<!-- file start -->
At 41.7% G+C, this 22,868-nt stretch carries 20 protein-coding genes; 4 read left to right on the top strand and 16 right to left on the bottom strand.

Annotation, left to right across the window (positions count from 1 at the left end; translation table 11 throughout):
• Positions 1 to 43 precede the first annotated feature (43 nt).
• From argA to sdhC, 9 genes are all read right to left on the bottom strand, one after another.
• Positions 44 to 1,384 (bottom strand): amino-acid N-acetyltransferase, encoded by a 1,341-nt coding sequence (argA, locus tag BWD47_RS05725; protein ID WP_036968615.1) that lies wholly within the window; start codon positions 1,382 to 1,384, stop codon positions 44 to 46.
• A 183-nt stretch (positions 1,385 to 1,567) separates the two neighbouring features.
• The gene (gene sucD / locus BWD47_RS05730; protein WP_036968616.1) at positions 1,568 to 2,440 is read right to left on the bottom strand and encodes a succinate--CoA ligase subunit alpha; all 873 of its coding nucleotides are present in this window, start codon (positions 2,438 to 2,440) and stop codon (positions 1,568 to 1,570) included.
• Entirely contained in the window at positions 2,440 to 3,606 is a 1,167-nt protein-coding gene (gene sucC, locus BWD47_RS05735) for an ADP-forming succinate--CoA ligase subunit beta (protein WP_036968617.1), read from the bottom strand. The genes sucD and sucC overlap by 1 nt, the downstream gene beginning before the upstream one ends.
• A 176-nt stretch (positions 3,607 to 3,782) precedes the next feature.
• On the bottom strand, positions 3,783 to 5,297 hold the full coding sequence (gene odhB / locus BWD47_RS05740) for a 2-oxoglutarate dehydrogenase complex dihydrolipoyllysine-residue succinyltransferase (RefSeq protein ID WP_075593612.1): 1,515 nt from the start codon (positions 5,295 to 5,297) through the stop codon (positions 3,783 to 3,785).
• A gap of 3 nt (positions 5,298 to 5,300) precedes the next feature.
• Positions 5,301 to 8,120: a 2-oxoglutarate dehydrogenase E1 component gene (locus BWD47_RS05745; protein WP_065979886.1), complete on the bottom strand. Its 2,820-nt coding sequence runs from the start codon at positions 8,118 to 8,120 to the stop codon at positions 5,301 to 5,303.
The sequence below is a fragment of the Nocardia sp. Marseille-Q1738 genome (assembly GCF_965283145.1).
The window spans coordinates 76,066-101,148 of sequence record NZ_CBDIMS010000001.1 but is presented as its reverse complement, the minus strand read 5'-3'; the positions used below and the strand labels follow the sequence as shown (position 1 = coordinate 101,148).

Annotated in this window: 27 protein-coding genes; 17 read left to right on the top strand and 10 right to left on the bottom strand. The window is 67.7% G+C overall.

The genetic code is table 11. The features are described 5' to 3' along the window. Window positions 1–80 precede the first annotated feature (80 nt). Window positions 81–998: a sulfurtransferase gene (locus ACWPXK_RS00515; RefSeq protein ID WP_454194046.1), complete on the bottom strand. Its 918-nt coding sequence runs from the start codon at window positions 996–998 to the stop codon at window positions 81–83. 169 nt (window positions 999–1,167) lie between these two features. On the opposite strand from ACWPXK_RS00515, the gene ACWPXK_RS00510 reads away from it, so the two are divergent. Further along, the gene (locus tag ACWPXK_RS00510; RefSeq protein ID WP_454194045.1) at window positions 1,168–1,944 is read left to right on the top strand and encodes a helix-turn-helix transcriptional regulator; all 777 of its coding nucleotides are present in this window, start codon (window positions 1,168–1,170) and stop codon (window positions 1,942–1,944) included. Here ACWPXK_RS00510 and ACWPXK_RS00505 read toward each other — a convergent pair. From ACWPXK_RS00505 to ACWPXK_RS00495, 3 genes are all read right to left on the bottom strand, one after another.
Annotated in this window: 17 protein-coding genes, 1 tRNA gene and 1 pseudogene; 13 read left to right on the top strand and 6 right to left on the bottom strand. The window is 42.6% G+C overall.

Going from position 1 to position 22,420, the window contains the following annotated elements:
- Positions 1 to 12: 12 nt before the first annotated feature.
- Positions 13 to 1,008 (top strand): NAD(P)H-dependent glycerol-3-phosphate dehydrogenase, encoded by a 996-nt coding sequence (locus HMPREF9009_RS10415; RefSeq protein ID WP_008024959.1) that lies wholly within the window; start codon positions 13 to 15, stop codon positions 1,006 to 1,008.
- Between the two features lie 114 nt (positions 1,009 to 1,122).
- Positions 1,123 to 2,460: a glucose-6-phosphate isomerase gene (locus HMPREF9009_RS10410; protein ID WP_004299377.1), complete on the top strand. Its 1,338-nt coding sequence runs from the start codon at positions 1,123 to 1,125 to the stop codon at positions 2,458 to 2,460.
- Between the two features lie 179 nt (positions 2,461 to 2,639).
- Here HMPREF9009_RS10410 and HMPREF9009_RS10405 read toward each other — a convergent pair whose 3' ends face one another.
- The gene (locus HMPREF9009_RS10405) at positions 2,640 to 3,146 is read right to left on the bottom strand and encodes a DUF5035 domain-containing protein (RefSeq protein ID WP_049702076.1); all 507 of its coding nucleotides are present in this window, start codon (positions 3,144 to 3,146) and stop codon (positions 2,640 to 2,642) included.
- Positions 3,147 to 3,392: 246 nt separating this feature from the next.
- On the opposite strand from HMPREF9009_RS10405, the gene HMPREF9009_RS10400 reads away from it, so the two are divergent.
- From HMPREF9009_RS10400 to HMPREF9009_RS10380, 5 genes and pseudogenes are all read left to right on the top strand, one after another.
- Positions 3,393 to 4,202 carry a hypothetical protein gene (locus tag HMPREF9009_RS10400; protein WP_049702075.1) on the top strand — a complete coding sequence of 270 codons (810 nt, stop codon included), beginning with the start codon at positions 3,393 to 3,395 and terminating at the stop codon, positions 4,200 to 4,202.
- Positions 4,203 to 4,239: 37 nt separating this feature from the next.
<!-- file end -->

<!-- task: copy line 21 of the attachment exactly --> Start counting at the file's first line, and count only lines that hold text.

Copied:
- Between the two features lie 114 nt (positions 1,009 to 1,122).